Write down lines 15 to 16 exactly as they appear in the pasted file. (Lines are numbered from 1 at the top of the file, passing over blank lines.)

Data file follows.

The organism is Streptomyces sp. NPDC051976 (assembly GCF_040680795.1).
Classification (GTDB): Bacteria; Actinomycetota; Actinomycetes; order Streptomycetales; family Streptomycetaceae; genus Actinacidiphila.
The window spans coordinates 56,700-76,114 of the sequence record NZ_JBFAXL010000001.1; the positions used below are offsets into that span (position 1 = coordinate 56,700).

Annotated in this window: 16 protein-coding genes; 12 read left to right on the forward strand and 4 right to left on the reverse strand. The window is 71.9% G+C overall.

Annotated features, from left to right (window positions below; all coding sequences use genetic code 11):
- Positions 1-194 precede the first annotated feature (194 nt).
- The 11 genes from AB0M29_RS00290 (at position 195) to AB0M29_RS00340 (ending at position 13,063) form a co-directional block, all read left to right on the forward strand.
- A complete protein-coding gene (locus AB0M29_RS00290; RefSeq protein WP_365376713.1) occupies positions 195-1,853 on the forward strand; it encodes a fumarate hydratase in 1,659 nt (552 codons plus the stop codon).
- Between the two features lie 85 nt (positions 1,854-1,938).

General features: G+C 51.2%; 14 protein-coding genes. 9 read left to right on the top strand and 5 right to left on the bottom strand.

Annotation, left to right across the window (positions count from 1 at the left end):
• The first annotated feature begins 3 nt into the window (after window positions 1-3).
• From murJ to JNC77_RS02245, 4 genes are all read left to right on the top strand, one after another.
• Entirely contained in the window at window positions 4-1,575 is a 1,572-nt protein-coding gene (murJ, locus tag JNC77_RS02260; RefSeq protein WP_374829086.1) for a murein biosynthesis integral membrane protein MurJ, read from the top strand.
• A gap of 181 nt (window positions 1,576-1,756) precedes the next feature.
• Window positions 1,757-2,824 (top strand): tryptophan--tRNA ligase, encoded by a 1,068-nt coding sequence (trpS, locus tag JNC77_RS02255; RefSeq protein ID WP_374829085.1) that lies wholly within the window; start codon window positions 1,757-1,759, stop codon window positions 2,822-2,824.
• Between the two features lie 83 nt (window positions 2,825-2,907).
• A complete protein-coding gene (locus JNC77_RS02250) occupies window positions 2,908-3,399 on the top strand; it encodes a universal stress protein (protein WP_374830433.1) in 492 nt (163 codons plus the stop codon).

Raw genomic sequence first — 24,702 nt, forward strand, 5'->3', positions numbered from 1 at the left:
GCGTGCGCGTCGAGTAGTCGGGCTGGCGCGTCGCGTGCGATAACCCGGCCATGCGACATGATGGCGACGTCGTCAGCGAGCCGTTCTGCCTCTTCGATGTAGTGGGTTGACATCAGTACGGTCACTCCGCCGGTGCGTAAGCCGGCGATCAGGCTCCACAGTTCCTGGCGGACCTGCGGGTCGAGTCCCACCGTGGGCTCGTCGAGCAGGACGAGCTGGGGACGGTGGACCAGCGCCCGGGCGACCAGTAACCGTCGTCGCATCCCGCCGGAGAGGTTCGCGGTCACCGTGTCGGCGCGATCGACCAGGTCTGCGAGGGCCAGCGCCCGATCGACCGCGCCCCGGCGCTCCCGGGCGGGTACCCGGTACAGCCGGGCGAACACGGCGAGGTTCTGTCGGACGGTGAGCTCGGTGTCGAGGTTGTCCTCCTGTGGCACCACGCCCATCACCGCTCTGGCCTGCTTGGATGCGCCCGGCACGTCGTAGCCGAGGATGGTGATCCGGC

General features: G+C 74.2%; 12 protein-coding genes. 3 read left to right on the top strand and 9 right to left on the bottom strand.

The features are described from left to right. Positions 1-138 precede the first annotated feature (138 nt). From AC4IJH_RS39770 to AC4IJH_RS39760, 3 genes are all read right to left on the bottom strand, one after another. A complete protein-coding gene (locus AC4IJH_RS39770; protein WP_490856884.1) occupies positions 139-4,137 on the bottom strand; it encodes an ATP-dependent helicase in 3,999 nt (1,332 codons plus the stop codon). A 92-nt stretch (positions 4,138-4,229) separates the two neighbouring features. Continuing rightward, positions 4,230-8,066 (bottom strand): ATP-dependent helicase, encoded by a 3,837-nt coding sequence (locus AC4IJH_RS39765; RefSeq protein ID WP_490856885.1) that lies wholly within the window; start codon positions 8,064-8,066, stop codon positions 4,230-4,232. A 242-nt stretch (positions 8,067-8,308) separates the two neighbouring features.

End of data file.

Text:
• A gap of 181 nt (window positions 1,576-1,756) precedes the next feature.
• Window positions 1,757-2,824 (top strand): tryptophan--tRNA ligase, encoded by a 1,068-nt coding sequence (trpS, locus tag JNC77_RS02255; RefSeq protein ID WP_374829085.1) that lies wholly within the window; start codon window positions 1,757-1,759, stop codon window positions 2,822-2,824.